CAW threatens Electro-Motive plant occupation
Union says it won't accept minimum severance payment
The Canadian Auto Workers union is threatening to occupy the Electro-Motive plant in London, Ont., if parent company Caterpillar doesn't offer the out-of-work employees a severance package it deems reasonable.
Progress Rail, a wholly owned subsidiary of Caterpillar, announced the closure of the plant last Friday, putting nearly 500 workers out of a job.
The union occupied a Caterpillar plant in Brampton, Ont., in 1991 when it was closed by the company. CAW Local 27 president Tim Carrie said the tactic worked then and workers in London are prepared to take the same action now.
He said there are several locomotives still in the Electro-Motive plant and the company wants to get them out as soon possible. Carrie said the train engines are worth millions.
"If they want to play hardball the way they have since the beginning of this, we'll do what we have to do. If that means those locomotives aren't leaving that facility, that's what it means."
Carrie says Caterpillar will have to go well beyond the minimum severance requirements under Ontario law in order to satisfy the union.
"This is a multi-national corporation with billions of dollars of profits and they're going to leave some of it behind for this community and they're going to leave it behind for the workers."
Caterpillar closed its London plant just weeks after locking out its workers on Jan. 1. The two sides could not come to terms on a new collective agreement.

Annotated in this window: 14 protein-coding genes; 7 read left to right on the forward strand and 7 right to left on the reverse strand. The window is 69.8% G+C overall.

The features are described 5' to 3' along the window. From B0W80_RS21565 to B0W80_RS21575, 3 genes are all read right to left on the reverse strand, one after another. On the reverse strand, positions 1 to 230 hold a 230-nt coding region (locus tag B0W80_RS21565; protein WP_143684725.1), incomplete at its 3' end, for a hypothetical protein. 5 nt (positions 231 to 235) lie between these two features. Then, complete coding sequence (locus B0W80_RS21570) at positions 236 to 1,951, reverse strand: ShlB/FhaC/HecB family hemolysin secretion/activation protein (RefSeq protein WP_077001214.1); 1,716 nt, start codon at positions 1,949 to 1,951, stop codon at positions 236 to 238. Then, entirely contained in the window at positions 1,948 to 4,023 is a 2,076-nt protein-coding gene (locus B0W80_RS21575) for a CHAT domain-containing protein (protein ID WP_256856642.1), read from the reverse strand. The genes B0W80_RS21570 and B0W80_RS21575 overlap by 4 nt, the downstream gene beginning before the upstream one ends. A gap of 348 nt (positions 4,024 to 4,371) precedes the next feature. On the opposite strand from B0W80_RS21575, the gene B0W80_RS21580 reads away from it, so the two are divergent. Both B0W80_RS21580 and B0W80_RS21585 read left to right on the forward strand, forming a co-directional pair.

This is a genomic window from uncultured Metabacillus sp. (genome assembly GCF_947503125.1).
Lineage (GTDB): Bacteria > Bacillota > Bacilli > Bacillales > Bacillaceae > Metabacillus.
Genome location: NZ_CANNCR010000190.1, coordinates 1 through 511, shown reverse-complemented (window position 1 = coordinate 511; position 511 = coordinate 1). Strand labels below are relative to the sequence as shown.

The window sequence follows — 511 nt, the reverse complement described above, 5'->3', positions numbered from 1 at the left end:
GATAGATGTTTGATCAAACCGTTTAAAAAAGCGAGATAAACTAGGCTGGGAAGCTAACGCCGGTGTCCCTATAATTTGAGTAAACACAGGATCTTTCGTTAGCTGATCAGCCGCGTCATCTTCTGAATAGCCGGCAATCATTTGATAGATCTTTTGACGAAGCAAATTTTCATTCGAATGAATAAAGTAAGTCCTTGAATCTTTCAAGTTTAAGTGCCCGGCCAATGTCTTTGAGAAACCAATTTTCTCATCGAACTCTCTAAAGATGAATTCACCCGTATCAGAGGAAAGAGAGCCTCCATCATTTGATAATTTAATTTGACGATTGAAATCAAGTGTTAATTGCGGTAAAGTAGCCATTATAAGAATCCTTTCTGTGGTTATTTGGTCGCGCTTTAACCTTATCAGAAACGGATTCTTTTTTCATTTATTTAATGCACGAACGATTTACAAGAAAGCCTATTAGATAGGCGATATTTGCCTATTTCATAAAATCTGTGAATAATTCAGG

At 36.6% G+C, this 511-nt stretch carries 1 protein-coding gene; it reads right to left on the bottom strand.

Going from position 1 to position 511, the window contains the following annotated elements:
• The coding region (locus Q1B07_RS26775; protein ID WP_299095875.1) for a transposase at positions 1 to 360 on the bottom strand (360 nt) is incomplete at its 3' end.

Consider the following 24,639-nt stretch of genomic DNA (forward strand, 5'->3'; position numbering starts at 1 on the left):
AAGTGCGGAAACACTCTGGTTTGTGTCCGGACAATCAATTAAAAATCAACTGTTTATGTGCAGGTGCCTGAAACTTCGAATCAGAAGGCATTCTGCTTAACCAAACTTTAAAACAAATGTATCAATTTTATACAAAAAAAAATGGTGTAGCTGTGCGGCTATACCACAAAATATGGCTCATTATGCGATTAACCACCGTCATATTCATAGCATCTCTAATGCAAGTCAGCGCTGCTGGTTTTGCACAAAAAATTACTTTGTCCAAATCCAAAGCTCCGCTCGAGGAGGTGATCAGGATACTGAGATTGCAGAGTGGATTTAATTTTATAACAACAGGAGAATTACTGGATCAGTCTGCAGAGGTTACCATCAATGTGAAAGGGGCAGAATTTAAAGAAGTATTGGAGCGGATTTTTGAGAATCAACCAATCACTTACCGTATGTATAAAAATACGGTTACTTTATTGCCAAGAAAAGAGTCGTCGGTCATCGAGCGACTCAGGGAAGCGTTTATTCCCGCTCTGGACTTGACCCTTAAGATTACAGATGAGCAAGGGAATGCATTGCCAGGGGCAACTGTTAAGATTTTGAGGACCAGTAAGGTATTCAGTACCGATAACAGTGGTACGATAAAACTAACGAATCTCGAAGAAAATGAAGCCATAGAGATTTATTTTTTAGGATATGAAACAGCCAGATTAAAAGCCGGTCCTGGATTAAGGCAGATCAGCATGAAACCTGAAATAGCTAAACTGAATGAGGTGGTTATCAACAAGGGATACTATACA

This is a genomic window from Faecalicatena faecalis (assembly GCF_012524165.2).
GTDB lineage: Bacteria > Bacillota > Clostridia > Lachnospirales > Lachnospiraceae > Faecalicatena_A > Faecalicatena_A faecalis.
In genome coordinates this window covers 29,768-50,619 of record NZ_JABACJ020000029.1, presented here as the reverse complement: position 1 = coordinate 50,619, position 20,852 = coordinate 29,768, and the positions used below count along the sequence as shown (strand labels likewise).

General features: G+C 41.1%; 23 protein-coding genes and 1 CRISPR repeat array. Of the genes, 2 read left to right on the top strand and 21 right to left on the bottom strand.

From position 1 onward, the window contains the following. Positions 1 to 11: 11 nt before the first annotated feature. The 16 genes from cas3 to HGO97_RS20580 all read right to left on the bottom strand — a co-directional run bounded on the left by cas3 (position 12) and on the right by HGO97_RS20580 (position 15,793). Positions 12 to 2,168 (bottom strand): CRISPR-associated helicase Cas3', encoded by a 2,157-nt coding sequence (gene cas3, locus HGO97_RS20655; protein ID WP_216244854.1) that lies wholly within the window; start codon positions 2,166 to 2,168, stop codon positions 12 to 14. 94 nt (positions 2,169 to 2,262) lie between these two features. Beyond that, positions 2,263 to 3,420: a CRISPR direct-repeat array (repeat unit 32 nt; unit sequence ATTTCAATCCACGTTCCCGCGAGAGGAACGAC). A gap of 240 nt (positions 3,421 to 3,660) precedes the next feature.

The provincial Conservative leader refuses to condemn Caterpillar for shutting down its London plant.
Tim Hudak said it's "heartbreaking," but he blames Caterpillar's decision to close the plant on the Liberal government.
"It's been Xstrata jobs in Timmins. It's been steel jobs in Hamilton. Navistar in Chatham. There's an unfortunate pattern of people picking up roots and moving out of Ontario. Why? Because Ontario is less attractive for business investments because the government spends too much, taxes too much, and is charging us way too much for energy. It's costing us jobs," Hudak said.
The Liberal government has cut the corporate tax rate each of the past two years and plans further reductions.
The NDP said the Caterpillar pullout shows corporate tax cuts don't help keep jobs in the province.